Houston Exports Its Airport Know-How, God Help Us All
Believe it or not, the Juan Santamaria airport in San Jose, Costa Rica, might actually get finished.
You may not have known that there have been ongoing delay problems with the airport. Even more likely, you may be wondering why you should care.
But it was the opening of this story that caught our eye
Houston Airport System (HAS) announced yesterday that it has secured the required financing to complete the Juan Santamaría (San Jose) international airport from the International Finance Corporation (IFC), a member of the world Bank Group.
HAS says the financing packaged will inject us$40 million dollars for the completion of phases one and two of the San Jose airport.
What? That's got to be a different "Houston," right, just like it's a different "San Jose"?
No. It's our Houston. The Houston Airport System has quietly spent the last seven years building or renovating airports around the world.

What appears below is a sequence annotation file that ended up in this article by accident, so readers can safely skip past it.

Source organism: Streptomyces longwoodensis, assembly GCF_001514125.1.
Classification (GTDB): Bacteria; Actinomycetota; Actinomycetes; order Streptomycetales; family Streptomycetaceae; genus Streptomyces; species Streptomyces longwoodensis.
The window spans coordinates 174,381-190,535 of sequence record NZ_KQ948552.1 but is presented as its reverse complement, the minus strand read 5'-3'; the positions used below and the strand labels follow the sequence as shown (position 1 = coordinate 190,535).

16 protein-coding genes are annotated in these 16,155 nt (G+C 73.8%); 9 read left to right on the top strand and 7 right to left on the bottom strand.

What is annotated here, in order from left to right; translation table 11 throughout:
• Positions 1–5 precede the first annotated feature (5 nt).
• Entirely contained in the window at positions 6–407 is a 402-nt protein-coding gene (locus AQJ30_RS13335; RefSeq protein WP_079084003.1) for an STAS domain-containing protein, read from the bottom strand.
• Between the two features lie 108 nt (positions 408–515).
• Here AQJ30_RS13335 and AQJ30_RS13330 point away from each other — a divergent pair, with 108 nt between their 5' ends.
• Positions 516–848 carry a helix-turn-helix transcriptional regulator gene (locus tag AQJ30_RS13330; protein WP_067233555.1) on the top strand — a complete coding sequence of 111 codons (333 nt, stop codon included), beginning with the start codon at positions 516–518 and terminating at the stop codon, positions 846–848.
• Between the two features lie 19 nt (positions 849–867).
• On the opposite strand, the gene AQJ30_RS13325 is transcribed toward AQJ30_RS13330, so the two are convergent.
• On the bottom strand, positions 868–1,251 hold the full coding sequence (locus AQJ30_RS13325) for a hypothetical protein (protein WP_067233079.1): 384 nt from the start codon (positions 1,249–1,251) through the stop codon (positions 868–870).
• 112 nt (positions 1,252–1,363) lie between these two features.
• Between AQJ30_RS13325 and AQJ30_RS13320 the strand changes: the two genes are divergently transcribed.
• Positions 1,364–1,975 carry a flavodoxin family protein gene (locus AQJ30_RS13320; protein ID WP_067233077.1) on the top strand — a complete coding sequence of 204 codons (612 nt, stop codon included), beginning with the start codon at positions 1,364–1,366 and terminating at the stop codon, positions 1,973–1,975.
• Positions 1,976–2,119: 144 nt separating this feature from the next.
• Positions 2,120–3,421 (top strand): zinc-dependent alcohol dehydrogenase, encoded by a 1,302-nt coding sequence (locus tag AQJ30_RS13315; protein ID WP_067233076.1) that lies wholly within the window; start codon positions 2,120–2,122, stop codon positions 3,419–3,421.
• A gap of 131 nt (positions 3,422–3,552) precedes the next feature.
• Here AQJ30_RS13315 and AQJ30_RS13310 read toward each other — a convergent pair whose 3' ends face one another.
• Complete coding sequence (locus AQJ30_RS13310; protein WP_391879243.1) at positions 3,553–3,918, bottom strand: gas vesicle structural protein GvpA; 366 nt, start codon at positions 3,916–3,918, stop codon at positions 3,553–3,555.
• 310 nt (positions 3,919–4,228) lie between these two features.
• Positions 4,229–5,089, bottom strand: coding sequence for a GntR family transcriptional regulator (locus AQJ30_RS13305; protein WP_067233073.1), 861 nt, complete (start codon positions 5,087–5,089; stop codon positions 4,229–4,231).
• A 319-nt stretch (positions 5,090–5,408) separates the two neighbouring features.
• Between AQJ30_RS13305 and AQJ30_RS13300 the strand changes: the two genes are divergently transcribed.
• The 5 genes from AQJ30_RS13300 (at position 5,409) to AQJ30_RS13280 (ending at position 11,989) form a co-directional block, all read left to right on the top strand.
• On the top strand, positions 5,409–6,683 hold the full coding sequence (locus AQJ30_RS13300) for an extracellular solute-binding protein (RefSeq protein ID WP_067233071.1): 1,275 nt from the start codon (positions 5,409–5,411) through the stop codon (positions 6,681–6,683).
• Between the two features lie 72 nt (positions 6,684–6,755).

"They found that they could market their brainpower," says Roxanne Butler of HAS. "They thought it would be a great way to get more revenue for the airport."
It's a somewhat complicated arrangement -- there's a non-profit arm that regularly brings in visitors (China is a regular customer) to watch operations and attend seminar-like briefings. And then there's a second, for-profit arm that does joint ventures with investors to foster the development and operation of airports elsewhere.
Besides Costa Rica, for instance, there's a $655 million airport in Quito, Ecuador.
The Houston Airport System has three very different airports -- the huge Bush, with an Intergalactic customer base (or whatever it is they claim), the smaller Hobby and Ellington, which has a really small commercial operation.
HAS makes most of its money from payments from the airlines that use it; no property-tax dollars are involved.
Still, we didn't think they'd be exporting the Houston way of doing things. Let's just hope it doesn't involve karaoke bars in the terminals.